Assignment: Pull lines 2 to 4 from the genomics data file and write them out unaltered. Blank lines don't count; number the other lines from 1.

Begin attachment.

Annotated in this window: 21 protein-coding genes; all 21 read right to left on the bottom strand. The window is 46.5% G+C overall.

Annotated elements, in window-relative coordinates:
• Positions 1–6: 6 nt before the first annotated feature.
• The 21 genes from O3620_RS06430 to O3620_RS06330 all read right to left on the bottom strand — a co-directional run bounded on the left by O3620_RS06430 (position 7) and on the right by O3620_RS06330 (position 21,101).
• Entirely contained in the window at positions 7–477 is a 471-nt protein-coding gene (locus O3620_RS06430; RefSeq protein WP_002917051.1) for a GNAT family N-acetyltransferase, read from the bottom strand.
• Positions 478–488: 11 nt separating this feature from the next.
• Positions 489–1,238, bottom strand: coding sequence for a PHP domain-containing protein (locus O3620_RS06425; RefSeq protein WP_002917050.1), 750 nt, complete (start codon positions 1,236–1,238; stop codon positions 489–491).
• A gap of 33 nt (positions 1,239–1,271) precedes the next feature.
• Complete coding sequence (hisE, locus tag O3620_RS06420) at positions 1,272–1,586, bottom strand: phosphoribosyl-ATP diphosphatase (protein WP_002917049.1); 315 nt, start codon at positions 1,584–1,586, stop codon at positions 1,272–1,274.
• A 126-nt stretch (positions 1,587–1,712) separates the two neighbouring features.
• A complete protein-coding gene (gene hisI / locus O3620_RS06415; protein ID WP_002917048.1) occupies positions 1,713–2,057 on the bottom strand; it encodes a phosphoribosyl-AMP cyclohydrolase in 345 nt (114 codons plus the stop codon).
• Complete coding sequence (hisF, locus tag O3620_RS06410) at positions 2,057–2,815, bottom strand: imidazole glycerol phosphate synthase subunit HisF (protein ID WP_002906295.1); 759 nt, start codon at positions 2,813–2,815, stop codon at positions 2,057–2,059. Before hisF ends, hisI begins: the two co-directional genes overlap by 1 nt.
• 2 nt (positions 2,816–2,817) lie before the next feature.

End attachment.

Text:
Annotated elements, in window-relative coordinates:
• Positions 1–6: 6 nt before the first annotated feature.
• The 21 genes from O3620_RS06430 to O3620_RS06330 all read right to left on the bottom strand — a co-directional run bounded on the left by O3620_RS06430 (position 7) and on the right by O3620_RS06330 (position 21,101).